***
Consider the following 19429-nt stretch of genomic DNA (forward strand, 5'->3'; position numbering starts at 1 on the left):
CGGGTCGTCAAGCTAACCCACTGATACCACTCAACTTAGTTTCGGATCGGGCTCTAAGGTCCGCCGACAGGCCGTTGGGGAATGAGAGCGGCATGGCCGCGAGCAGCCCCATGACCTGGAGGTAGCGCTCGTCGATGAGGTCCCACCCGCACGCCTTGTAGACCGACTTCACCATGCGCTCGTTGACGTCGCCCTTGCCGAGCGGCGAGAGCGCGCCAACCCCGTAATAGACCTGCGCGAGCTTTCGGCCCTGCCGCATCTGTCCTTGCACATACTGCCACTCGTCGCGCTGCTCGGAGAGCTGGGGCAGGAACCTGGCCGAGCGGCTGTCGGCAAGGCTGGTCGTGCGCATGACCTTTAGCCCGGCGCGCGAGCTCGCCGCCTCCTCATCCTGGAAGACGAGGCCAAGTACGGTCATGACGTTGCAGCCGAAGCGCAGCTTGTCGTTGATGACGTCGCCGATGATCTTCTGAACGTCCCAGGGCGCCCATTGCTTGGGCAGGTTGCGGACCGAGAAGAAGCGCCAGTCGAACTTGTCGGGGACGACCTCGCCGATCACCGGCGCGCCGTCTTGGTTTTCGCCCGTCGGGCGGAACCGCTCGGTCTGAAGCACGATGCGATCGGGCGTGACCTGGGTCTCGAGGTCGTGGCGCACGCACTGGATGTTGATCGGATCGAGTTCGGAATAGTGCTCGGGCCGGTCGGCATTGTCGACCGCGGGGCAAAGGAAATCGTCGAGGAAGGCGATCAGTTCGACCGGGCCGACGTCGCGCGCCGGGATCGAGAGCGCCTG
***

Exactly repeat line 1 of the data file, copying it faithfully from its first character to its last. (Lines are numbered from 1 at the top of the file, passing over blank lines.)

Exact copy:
Consider the following 19429-nt stretch of genomic DNA (forward strand, 5'->3'; position numbering starts at 1 on the left):